In John Rawls’s political philosophy, “social primary goods” are resources that he believes should be distributed equally among members of society. Rawls argues that certain goods, such as income, wealth, and education, are necessary for individuals to pursue their own goals and lead fulfilling lives. By ensuring that everyone has access to these resources, Rawls believes that society can achieve greater equality and justice.

The Role of Social Primary Goods in Rawls’s Theory

Rawls’s theory of justice is based on the idea of the “original position,” a hypothetical scenario in which individuals must decide on a set of principles to govern society without knowing their own social status or personal preferences. In this scenario, Rawls argues that individuals would choose two principles: the first principle guarantees equal basic liberties for all members of society, while the second principle requires social and economic inequalities to be arranged so that they benefit the least advantaged.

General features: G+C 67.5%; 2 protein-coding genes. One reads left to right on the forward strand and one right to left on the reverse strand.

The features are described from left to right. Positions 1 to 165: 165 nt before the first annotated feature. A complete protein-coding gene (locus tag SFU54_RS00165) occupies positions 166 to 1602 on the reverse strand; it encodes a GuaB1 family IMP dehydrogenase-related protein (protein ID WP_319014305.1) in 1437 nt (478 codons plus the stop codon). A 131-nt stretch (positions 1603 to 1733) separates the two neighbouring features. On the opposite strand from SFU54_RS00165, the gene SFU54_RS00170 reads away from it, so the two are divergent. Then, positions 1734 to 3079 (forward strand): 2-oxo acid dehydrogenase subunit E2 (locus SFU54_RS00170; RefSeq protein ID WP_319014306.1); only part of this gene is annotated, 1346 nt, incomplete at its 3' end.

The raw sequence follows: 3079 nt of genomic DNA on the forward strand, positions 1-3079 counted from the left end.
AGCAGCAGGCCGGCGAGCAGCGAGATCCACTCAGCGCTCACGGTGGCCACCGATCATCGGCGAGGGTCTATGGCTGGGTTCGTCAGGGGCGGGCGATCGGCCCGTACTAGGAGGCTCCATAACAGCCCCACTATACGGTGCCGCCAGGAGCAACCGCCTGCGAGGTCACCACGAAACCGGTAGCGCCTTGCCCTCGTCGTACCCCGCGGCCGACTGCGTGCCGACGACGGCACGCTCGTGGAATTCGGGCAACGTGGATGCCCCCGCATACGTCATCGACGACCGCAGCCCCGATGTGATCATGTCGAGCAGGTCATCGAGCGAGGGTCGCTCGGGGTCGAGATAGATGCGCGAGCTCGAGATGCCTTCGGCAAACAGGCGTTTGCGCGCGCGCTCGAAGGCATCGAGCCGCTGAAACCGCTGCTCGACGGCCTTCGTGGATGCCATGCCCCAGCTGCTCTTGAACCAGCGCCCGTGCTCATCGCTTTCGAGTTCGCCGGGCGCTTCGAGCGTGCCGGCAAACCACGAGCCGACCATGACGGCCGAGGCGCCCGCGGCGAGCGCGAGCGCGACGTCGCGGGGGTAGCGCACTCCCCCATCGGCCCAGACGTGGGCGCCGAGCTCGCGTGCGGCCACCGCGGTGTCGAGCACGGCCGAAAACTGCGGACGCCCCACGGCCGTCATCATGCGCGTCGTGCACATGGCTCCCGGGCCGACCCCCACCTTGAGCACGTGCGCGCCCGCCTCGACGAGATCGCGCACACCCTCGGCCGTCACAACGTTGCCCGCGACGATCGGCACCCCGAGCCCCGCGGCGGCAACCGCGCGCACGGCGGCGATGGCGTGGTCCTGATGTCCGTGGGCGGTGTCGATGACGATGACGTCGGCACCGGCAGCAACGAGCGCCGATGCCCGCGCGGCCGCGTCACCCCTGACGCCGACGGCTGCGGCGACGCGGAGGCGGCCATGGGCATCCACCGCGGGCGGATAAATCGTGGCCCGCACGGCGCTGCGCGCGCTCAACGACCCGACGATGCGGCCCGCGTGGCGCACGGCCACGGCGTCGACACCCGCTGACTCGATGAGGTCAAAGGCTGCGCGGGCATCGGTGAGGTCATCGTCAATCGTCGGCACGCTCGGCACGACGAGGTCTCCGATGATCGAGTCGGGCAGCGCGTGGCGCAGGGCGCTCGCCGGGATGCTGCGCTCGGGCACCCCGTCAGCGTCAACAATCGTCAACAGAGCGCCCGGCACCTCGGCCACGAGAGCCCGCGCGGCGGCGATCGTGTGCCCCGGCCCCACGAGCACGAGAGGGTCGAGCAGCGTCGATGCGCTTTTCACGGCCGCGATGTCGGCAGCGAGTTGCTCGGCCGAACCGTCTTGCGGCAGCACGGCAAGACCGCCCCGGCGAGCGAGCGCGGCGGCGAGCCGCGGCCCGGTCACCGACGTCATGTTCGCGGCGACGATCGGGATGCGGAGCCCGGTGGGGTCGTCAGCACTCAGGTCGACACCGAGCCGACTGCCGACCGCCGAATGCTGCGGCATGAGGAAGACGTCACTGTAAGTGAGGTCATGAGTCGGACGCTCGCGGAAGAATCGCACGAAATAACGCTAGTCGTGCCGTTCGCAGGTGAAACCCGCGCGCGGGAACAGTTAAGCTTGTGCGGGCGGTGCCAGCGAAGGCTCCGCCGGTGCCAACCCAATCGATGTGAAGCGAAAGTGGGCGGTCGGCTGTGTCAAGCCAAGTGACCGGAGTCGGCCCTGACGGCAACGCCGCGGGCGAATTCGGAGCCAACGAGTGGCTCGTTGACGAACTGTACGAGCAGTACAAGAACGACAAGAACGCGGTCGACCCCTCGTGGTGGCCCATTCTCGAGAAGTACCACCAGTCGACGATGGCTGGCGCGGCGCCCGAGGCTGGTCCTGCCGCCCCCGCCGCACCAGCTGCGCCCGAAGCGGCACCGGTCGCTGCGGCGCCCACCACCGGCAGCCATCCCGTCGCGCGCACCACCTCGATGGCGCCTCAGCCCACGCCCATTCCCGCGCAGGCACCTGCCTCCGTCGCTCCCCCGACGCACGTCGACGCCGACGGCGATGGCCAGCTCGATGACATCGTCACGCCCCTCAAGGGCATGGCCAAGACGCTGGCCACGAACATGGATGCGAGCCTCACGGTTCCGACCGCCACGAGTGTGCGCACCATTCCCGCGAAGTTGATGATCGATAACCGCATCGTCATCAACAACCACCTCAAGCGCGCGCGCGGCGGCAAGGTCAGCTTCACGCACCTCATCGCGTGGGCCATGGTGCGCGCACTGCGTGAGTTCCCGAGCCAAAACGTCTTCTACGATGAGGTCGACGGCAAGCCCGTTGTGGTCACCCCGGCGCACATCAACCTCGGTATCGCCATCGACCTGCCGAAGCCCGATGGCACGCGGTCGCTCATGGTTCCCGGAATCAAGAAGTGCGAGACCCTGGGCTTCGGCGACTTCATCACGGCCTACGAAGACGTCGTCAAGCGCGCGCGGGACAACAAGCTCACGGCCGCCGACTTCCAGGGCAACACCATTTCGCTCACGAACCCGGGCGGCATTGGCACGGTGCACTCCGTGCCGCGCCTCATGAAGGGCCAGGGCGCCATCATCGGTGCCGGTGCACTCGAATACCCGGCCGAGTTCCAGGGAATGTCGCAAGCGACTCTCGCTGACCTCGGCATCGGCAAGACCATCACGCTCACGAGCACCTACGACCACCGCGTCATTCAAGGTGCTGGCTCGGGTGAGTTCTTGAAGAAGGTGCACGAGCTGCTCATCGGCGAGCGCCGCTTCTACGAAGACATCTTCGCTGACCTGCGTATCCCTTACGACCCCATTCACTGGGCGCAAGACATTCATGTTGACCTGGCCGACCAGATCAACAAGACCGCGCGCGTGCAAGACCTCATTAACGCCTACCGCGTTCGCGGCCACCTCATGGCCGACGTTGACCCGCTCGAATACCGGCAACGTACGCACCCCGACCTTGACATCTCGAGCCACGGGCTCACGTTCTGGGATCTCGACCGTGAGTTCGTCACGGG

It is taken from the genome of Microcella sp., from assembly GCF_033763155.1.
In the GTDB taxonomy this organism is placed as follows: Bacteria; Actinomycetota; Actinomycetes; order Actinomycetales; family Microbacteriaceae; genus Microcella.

To ensure that the second principle is met, Rawls argues that society must distribute social primary goods equally among its members. This includes not only material resources like income and wealth but also opportunities for education and training.

Examples of Social Primary Goods

Some examples of social primary goods include:

The Importance of Social Primary Goods

Rawls argues that social primary goods are important because they allow individuals to pursue their own goals and lead fulfilling lives. Without access to these resources, individuals may be unable to contribute fully to society or achieve their full potential.

Moreover, Rawls believes that distributing social primary goods equally helps to reduce inequality and promote greater social justice. By ensuring that everyone has access to these resources, society can work towards greater equality of opportunity and a more just distribution of wealth and resources.

Critiques of Rawls’s Theory

While Rawls’s theory has been influential in political philosophy, it has also faced criticism from some scholars. Some argue that his focus on social primary goods is too narrow and fails to account for other important aspects of social justice, such as cultural recognition and identity-based oppression.

Others criticize Rawls’s theory for being too abstract and disconnected from real-world politics. Critics argue that his emphasis on hypothetical scenarios like the “original position” fails to account for the messy realities of social conflict and power dynamics.


Despite these critiques, Rawls’s theory remains an important contribution to the field of political philosophy. By emphasizing the importance of social primary goods and advocating for greater equality of opportunity, he offers a compelling vision for how society can work towards greater justice and equality.